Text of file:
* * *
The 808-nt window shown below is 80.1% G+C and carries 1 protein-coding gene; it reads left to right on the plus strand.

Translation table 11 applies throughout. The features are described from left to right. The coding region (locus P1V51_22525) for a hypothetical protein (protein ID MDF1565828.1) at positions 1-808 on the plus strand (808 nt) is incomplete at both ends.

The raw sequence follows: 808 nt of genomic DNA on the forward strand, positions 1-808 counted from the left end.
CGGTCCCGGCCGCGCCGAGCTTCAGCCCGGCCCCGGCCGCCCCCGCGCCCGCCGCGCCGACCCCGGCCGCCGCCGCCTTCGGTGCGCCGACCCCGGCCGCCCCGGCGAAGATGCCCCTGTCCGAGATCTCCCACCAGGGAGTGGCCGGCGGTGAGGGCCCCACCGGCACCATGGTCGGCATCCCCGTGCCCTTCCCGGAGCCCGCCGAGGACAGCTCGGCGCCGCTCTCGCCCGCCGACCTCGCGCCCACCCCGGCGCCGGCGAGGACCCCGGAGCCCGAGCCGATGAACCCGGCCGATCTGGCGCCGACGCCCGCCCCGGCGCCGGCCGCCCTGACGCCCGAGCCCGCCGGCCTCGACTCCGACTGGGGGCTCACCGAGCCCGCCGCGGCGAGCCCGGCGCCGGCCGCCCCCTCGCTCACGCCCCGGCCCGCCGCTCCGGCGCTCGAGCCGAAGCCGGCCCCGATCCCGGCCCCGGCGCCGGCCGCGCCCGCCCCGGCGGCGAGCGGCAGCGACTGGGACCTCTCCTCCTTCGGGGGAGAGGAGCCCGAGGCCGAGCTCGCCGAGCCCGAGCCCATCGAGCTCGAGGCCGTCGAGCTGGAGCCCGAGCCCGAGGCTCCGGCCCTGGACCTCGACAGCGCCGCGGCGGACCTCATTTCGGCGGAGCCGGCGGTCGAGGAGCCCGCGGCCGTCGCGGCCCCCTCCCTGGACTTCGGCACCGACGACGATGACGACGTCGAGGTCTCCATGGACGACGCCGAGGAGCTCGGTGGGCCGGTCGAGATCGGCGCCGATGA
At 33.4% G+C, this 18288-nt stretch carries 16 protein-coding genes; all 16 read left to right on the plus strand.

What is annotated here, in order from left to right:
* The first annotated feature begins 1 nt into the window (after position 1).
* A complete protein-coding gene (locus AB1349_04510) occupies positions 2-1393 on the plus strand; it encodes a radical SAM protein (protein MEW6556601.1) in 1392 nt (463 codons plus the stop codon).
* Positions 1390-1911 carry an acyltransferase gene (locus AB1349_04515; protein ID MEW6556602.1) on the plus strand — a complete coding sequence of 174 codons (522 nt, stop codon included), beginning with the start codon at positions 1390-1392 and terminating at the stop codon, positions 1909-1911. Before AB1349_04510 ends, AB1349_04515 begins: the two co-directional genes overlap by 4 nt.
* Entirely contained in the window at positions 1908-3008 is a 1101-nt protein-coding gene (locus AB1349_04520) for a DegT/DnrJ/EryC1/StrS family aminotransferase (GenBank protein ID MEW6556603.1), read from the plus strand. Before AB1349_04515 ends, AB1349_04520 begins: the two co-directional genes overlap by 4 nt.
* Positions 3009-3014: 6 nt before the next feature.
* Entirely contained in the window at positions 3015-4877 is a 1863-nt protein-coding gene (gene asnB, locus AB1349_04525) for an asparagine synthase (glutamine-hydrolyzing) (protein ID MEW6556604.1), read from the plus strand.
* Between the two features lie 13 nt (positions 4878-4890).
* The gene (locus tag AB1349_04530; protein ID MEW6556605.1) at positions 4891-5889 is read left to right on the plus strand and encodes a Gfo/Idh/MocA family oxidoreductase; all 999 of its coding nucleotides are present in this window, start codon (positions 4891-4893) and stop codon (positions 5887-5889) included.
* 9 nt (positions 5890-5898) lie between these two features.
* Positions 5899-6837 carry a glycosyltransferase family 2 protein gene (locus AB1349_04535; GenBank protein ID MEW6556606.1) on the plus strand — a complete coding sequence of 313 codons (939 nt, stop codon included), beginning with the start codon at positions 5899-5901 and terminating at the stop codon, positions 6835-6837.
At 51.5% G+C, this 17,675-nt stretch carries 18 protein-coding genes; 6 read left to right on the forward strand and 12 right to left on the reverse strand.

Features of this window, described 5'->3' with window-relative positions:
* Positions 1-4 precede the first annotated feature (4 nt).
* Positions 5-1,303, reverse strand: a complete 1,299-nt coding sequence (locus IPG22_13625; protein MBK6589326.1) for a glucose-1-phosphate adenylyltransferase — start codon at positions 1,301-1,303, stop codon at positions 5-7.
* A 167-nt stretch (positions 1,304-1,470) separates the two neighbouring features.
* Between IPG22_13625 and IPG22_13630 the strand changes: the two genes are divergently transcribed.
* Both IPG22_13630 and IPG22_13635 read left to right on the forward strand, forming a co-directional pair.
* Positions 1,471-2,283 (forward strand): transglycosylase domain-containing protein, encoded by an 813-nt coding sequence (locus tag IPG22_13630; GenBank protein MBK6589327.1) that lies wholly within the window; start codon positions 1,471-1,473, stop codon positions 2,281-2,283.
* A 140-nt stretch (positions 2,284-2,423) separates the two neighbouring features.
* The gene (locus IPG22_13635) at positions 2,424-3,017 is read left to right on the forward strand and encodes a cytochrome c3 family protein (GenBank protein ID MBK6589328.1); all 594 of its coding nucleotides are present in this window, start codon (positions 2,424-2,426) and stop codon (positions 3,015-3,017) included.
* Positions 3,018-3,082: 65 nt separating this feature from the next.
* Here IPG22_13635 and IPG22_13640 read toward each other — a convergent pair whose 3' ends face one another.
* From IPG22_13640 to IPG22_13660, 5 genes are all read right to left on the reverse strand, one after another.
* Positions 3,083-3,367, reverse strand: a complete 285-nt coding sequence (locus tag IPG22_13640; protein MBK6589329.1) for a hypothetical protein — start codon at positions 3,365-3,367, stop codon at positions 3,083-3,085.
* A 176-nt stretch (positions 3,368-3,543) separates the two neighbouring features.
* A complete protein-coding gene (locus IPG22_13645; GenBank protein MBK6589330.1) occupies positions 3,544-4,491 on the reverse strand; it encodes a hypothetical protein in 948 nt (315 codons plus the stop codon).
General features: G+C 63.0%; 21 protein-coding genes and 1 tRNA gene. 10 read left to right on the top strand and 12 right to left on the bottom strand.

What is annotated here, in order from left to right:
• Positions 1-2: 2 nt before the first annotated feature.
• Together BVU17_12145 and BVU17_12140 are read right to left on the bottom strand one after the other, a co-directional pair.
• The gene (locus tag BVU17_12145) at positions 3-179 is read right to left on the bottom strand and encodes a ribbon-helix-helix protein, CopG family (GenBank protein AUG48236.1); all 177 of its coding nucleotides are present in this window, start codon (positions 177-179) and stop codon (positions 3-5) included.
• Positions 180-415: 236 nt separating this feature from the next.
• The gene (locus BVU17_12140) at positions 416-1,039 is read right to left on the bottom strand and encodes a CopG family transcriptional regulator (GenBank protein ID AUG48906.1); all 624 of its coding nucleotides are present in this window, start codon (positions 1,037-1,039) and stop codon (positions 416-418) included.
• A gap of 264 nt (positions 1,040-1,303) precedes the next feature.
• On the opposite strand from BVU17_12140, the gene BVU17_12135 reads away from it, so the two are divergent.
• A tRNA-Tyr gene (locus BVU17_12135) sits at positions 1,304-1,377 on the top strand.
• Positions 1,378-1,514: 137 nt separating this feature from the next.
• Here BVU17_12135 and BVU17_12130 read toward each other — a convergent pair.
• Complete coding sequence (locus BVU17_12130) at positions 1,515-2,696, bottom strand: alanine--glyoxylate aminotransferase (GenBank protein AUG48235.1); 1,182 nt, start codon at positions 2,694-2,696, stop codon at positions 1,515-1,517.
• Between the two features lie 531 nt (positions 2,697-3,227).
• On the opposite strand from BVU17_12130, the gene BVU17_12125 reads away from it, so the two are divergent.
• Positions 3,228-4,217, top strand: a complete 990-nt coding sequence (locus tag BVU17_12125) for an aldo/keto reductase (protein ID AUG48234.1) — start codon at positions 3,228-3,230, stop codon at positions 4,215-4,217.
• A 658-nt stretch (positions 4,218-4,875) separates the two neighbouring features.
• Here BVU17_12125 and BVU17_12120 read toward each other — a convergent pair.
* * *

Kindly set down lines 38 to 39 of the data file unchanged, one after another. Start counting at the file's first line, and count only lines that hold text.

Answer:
• Positions 180-415: 236 nt separating this feature from the next.
• The gene (locus BVU17_12140) at positions 416-1,039 is read right to left on the bottom strand and encodes a CopG family transcriptional regulator (GenBank protein ID AUG48906.1); all 624 of its coding nucleotides are present in this window, start codon (positions 1,037-1,039) and stop codon (positions 416-418) included.